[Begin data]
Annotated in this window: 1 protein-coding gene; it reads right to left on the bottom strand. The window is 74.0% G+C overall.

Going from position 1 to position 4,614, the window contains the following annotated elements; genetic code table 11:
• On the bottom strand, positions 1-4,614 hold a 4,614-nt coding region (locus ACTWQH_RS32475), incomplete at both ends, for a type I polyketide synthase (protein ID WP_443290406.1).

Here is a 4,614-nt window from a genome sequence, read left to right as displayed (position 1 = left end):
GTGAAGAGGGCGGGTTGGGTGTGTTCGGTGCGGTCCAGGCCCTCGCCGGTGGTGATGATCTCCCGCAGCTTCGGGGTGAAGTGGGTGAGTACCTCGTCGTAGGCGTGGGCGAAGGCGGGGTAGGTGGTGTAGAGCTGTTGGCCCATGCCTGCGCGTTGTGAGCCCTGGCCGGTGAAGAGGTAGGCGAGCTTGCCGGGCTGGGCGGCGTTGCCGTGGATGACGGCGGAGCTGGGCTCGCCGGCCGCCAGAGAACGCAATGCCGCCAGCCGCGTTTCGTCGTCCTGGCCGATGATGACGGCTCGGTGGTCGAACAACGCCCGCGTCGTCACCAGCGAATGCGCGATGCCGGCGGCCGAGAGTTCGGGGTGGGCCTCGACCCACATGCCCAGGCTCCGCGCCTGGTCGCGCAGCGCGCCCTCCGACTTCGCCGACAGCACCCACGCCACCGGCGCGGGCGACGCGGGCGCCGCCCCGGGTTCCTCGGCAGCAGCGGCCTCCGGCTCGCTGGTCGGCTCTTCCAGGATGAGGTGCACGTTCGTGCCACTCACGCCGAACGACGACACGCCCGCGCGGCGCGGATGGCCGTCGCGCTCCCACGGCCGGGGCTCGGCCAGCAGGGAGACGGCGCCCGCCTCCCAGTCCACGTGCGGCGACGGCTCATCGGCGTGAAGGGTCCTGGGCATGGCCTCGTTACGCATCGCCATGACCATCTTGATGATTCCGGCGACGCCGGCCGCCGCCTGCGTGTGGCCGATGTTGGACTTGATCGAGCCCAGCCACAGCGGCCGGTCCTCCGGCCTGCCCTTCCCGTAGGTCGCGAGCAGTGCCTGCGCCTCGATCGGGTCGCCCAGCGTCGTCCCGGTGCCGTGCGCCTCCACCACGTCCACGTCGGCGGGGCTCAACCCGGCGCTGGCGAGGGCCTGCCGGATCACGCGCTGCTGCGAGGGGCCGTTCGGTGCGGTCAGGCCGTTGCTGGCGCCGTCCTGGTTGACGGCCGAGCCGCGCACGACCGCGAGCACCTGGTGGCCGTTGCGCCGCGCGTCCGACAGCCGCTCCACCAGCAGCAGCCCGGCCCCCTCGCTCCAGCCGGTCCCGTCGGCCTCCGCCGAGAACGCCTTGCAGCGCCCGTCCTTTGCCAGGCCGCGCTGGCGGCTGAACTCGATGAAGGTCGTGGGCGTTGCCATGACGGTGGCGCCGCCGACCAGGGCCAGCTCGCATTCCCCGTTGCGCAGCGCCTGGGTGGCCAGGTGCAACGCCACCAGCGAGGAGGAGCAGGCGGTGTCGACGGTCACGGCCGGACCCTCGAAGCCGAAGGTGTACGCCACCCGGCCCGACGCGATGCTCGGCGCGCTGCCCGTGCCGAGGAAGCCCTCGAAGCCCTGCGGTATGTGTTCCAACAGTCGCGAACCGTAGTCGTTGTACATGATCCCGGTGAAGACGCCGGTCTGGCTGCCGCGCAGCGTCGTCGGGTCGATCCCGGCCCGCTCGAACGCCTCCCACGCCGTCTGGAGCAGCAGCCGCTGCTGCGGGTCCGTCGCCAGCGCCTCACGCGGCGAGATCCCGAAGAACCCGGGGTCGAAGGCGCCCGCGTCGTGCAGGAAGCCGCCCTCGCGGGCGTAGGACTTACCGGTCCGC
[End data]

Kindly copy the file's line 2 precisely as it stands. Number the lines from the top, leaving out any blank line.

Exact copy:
Going from position 1 to position 4,614, the window contains the following annotated elements; genetic code table 11: